The Bye Bye Man
The Bye Bye Man is the kind of film that is so boring and bereft of anything of possible interest that it becomes infuriating.
David O. Russell out-Scorseses Martin Scorsese with "American Hustle," a '70s crime romp that's ridiculously entertaining in all the best ways. "American Hustle" is actually a more thrilling and satisfying experience than Scorsese's latest, the upcoming "The Wolf of Wall Street," which similarly was inspired by the true story of an irrepressible financial huckster. The unreliable narration and urgent zooms, the 1970s milieu of flashily dressed scammers and mobsters, the carefully chosen pop songs underscoring key emotional moments: all those recognizably Scorcesean signatures are there, yet Russell infuses them with his unique brand of insanity.
This director has always has shown a fondness for characters who are on the brink of imploding or exploding, and with "American Hustle" he's assembled his own posse of stars from his last two films to serve as his personal acting troupe: Christian Bale and Amy Adams from 2011's "The Fighter" and Bradley Cooper and Jennifer Lawrence from "Silver Linings Playbook." But he's so skilled with these actors (despite reports of his exhausting methods of motivation on set), he not only finds a side to them we haven't seen in his previous films, he finds a side we haven't seen, period.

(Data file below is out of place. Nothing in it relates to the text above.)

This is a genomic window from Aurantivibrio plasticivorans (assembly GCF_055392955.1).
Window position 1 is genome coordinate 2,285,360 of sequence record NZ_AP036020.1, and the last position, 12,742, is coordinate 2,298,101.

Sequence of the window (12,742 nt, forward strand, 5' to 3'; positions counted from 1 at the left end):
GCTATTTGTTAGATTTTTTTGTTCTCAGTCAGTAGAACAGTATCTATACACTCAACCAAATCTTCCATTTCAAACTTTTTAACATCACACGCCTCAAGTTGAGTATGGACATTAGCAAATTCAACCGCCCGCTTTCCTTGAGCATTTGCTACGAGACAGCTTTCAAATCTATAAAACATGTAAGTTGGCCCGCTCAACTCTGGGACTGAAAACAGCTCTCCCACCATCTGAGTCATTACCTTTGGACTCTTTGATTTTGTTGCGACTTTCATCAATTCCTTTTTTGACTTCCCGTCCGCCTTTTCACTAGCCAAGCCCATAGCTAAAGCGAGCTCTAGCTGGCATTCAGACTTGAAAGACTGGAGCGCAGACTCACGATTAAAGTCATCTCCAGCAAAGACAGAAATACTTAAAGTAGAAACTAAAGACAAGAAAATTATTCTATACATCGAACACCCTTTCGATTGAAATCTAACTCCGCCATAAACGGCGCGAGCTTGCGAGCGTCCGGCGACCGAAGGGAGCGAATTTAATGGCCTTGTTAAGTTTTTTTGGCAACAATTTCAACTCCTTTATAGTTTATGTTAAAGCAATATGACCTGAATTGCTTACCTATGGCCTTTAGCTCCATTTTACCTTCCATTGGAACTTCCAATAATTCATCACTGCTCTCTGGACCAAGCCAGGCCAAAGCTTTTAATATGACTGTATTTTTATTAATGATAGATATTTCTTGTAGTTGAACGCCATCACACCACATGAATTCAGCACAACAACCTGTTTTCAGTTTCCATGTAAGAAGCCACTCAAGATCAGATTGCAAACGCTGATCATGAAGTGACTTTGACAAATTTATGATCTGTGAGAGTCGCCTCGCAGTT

Co-written with Eric Singer, Russell's latest is based on the Abscam sting operation of the late '70s and early '80s, in which a con artist helped the FBI catch members of Congress taking bribes. "Some of this actually happened," a title card playfully informs us at the film's start, before Russell introduces us to the glorious sight of Bale's paunchy Irving Rosenfeld plastering a horrendous hairpiece onto his shiny dome. To play the swaggering Rosenfeld, the owner of a small chain of Long Island dry cleaners who makes his real money through fake art and fraudulent personal loans, Bale seemingly downed all that food he denied himself while shooting "The Machinist" and "Rescue Dawn."
He meets his match at a pool party in Adams' Sydney Prosser, a scrappy young woman from Albuquerque with dreams of reinventing herself in high style. It's Sydney's idea to don a fake accent and take on the alter ego of the posh Lady Edith, a Londoner with elite banking connections—and in doing so, she kicks Rosenfeld's cons into high gear. (While all the choices from costume designer Michael Wilkinson are spot-on in their tacky period allure, Adams' ensembles are to-die-for: a plunging and sparkling array of sexy little numbers that help the actress assert her untapped va-va-voominess.)